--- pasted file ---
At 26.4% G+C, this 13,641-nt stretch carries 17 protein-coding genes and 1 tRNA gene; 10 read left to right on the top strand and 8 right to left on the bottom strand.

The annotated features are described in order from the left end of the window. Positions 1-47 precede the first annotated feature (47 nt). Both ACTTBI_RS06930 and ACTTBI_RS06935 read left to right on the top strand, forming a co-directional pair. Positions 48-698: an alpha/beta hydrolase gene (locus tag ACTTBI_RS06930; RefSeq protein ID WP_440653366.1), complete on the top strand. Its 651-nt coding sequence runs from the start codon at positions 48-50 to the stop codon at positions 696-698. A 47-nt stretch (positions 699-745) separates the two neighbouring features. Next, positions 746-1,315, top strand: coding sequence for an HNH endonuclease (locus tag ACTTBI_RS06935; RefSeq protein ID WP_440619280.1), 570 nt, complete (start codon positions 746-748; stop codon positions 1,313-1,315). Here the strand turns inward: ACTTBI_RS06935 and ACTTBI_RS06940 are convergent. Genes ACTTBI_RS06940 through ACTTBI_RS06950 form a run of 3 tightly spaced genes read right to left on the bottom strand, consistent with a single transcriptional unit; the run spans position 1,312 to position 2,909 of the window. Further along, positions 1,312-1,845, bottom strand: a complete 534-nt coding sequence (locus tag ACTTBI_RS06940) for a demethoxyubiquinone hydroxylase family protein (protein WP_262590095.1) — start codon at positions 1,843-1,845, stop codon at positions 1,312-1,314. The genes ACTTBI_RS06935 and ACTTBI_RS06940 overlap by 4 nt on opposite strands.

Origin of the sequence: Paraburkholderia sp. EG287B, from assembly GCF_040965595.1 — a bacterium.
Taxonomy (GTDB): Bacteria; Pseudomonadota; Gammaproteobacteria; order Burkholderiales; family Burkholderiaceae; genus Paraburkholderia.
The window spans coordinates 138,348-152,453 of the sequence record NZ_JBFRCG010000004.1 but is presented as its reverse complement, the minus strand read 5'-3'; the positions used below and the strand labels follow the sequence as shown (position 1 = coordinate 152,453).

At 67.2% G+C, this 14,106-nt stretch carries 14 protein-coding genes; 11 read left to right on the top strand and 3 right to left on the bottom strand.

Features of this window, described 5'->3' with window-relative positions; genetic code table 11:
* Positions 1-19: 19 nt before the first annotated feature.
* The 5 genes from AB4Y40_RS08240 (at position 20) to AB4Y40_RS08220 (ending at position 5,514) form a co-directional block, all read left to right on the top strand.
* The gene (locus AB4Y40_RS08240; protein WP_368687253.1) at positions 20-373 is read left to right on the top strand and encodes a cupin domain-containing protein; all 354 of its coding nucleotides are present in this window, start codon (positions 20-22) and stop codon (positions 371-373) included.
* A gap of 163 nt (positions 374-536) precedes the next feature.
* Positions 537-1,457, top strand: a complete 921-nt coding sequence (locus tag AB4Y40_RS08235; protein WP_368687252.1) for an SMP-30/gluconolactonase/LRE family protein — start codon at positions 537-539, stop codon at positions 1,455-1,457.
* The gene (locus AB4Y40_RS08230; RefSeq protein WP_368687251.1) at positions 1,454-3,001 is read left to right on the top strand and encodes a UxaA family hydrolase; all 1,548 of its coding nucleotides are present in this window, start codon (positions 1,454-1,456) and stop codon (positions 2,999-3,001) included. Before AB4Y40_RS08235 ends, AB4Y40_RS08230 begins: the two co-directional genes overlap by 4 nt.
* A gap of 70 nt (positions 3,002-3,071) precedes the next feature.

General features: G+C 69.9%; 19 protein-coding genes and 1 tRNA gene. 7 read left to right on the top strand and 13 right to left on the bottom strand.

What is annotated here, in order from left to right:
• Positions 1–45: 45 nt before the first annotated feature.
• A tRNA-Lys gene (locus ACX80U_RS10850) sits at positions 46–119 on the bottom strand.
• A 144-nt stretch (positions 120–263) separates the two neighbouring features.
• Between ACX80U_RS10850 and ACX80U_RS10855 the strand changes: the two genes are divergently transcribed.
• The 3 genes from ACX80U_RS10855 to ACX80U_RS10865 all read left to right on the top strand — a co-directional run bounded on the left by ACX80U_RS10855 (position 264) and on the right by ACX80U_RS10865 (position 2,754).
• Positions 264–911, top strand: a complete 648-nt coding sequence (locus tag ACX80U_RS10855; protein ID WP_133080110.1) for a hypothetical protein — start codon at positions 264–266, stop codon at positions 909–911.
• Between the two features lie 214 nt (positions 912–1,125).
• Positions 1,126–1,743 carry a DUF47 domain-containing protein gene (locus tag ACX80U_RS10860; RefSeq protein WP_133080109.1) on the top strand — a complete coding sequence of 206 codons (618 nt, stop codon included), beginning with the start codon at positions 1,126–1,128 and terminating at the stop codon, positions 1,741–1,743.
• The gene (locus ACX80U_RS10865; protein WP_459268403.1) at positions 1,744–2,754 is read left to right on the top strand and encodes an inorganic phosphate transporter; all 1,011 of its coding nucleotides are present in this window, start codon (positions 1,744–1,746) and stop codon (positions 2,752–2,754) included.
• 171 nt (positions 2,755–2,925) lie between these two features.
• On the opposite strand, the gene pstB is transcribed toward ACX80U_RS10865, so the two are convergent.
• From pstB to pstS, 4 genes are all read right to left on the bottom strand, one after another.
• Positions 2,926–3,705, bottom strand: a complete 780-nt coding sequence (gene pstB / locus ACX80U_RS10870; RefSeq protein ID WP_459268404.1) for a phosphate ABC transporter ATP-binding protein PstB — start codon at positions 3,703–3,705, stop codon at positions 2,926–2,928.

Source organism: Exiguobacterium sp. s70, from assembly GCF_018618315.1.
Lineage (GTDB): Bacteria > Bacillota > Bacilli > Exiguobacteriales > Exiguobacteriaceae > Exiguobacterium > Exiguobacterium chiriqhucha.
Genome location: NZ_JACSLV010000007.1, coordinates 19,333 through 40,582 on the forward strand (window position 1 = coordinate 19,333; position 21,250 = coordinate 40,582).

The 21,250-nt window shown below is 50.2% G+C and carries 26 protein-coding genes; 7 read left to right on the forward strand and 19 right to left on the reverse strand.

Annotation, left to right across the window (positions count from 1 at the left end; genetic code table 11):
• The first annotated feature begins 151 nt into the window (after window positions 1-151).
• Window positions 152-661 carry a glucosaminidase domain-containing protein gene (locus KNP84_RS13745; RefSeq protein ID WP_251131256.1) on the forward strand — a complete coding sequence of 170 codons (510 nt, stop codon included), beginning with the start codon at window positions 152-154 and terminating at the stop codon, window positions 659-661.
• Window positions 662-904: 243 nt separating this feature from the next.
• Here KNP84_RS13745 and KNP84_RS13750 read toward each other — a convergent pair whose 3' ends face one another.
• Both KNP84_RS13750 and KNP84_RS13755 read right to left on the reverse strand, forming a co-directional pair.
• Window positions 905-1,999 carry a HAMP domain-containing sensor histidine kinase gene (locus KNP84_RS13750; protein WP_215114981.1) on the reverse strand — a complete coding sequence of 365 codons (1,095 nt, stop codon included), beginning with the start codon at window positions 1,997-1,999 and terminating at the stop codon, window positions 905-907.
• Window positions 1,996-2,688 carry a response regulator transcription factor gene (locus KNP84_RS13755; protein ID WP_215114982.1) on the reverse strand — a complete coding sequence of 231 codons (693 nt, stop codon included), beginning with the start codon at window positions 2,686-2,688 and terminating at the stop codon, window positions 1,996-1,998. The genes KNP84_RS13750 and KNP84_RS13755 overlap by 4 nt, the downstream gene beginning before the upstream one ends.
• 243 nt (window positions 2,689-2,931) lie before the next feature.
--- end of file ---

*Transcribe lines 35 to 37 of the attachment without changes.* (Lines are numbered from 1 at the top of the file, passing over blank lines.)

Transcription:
• The first annotated feature begins 151 nt into the window (after window positions 1-151).
• Window positions 152-661 carry a glucosaminidase domain-containing protein gene (locus KNP84_RS13745; RefSeq protein ID WP_251131256.1) on the forward strand — a complete coding sequence of 170 codons (510 nt, stop codon included), beginning with the start codon at window positions 152-154 and terminating at the stop codon, window positions 659-661.
• Window positions 662-904: 243 nt separating this feature from the next.